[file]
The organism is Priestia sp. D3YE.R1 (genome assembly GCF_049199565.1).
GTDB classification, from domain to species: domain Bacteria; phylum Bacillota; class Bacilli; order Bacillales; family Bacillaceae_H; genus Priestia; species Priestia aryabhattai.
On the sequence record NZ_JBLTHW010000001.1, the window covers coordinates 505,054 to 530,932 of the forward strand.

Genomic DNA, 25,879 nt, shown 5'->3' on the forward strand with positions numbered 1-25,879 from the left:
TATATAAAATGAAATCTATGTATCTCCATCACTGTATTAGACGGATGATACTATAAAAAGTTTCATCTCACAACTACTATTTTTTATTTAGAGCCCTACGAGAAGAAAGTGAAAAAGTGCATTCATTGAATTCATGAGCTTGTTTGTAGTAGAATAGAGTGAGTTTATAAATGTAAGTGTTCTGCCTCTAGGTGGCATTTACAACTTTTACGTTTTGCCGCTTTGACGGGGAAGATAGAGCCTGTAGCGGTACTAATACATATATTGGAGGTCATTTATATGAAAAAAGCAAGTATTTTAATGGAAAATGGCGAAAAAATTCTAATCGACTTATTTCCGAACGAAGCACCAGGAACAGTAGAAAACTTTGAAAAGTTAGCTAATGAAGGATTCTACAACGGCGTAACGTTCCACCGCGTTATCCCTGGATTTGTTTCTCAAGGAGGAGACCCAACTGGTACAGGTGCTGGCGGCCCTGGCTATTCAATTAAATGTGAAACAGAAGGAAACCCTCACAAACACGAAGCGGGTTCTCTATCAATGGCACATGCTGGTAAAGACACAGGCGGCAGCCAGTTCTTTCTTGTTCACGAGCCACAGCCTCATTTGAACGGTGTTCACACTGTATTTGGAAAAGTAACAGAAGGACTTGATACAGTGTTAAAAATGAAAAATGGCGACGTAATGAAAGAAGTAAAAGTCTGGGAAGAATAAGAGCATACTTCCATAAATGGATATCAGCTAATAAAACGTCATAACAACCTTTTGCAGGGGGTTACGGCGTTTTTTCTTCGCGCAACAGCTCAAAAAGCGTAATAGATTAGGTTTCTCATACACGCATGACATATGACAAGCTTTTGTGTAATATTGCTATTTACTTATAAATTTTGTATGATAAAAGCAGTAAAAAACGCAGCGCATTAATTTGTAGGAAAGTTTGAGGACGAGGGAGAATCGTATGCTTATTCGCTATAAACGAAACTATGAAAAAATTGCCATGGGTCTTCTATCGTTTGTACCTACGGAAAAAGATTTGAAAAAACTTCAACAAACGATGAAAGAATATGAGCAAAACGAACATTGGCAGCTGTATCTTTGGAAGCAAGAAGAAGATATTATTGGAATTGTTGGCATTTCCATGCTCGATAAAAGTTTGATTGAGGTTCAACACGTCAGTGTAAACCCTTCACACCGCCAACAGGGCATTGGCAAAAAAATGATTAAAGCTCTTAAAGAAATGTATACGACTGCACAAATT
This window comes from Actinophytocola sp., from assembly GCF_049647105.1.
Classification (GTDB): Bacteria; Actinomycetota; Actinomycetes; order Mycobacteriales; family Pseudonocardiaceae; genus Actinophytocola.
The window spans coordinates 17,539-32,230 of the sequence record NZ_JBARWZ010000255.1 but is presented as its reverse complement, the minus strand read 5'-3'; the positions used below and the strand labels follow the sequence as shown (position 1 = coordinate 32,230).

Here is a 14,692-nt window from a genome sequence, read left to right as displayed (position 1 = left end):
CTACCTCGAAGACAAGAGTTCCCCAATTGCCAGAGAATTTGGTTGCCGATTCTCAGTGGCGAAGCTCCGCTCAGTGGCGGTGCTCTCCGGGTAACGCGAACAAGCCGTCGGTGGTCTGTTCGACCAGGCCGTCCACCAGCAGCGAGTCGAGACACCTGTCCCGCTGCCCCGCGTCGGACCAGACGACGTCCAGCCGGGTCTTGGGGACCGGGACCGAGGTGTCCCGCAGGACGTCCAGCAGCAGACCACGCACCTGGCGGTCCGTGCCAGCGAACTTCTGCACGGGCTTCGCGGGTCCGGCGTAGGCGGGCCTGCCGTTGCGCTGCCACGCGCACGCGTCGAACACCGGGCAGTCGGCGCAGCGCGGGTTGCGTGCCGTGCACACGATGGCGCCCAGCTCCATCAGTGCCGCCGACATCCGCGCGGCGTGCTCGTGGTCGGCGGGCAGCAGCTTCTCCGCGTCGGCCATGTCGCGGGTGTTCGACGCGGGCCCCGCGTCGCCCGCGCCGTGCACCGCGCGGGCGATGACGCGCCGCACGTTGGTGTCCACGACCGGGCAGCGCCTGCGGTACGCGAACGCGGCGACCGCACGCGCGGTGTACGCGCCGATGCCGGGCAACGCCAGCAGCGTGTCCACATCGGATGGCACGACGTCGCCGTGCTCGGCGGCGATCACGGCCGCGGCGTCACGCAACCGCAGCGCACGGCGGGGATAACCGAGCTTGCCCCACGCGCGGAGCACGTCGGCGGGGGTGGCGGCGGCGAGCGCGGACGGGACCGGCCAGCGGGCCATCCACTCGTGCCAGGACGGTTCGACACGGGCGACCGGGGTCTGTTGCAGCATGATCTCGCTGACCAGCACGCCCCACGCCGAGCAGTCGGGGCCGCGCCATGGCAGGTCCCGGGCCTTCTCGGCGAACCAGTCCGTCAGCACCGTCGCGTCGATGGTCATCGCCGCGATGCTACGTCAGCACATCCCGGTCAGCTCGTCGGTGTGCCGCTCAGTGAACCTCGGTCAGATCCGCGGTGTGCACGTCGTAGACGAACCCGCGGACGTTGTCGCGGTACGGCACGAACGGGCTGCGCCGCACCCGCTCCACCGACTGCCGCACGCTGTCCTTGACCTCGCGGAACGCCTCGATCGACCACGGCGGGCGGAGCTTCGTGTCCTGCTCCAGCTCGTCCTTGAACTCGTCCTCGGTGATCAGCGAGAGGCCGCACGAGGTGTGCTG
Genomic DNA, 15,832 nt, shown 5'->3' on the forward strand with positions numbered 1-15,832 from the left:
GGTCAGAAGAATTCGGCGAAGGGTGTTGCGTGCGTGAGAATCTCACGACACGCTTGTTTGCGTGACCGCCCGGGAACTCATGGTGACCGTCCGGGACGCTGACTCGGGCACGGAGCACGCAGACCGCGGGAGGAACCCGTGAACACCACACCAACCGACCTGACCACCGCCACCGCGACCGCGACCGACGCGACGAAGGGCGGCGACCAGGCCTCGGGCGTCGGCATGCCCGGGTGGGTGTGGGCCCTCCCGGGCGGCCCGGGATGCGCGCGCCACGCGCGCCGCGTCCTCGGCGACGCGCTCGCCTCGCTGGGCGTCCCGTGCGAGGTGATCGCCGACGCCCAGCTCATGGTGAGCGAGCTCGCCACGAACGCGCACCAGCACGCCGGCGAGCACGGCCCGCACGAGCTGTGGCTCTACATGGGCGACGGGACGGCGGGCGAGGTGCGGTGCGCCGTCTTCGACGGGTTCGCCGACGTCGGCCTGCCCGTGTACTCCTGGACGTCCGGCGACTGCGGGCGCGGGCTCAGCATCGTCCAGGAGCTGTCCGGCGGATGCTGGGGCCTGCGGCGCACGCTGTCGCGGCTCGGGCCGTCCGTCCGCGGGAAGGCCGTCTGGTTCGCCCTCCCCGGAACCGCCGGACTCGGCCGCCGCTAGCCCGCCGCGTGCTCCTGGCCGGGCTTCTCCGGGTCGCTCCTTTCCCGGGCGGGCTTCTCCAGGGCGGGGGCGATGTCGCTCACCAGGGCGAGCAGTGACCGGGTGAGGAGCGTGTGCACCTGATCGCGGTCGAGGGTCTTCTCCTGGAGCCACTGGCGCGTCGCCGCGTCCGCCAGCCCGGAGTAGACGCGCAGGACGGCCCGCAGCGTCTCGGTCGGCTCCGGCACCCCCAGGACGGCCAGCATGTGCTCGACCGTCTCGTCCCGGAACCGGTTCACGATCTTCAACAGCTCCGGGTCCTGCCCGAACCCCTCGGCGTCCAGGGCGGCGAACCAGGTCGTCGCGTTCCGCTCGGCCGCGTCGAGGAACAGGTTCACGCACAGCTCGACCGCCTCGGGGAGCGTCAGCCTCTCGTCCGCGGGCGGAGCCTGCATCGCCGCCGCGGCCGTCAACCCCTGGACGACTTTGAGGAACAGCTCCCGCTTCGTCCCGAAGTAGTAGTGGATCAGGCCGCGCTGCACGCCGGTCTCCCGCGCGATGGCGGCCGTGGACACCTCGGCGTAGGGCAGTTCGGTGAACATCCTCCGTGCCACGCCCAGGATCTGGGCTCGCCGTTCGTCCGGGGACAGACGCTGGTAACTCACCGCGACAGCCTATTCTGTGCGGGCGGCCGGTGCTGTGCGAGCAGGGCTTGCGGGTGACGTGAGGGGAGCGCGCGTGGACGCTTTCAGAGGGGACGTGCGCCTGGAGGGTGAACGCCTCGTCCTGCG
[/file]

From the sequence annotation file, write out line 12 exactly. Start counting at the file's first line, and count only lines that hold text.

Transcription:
GGTCAGAAGAATTCGGCGAAGGGTGTTGCGTGCGTGAGAATCTCACGACACGCTTGTTTGCGTGACCGCCCGGGAACTCATGGTGACCGTCCGGGACGCTGACTCGGGCACGGAGCACGCAGACCGCGGGAGGAACCCGTGAACACCACACCAACCGACCTGACCACCGCCACCGCGACCGCGACCGACGCGACGAAGGGCGGCGACCAGGCCTCGGGCGTCGGCATGCCCGGGTGGGTGTGGGCCCTCCCGGGCGGCCCGGGATGCGCGCGCCACGCGCGCCGCGTCCTCGGCGACGCGCTCGCCTCGCTGGGCGTCCCGTGCGAGGTGATCGCCGACGCCCAGCTCATGGTGAGCGAGCTCGCCACGAACGCGCACCAGCACGCCGGCGAGCACGGCCCGCACGAGCTGTGGCTCTACATGGGCGACGGGACGGCGGGCGAGGTGCGGTGCGCCGTCTTCGACGGGTTCGCCGACGTCGGCCTGCCCGTGTACTCCTGGACGTCCGGCGACTGCGGGCGCGGGCTCAGCATCGTCCAGGAGCTGTCCGGCGGATGCTGGGGCCTGCGGCGCACGCTGTCGCGGCTCGGGCCGTCCGTCCGCGGGAAGGCCGTCTGGTTCGCCCTCCCCGGAACCGCCGGACTCGGCCGCCGCTAGCCCGCCGCGTGCTCCTGGCCGGGCTTCTCCGGGTCGCTCCTTTCCCGGGCGGGCTTCTCCAGGGCGGGGGCGATGTCGCTCACCAGGGCGAGCAGTGACCGGGTGAGGAGCGTGTGCACCTGATCGCGGTCGAGGGTCTTCTCCTGGAGCCACTGGCGCGTCGCCGCGTCCGCCAGCCCGGAGTAGACGCGCAGGACGGCCCGCAGCGTCTCGGTCGGCTCCGGCACCCCCAGGACGGCCAGCATGTGCTCGACCGTCTCGTCCCGGAACCGGTTCACGATCTTCAACAGCTCCGGGTCCTGCCCGAACCCCTCGGCGTCCAGGGCGGCGAACCAGGTCGTCGCGTTCCGCTCGGCCGCGTCGAGGAACAGGTTCACGCACAGCTCGACCGCCTCGGGGAGCGTCAGCCTCTCGTCCGCGGGCGGAGCCTGCATCGCCGCCGCGGCCGTCAACCCCTGGACGACTTTGAGGAACAGCTCCCGCTTCGTCCCGAAGTAGTAGTGGATCAGGCCGCGCTGCACGCCGGTCTCCCGCGCGATGGCGGCCGTGGACACCTCGGCGTAGGGCAGTTCGGTGAACATCCTCCGTGCCACGCCCAGGATCTGGGCTCGCCGTTCGTCCGGGGACAGACGCTGGTAACTCACCGCGACAGCCTATTCTGTGCGGGCGGCCGGTGCTGTGCGAGCAGGGCTTGCGGGTGACGTGAGGGGAGCGCGCGTGGACGCTTTCAGAGGGGACGTGCGCCTGGAGGGTGAACGCCTCGTCCTGCG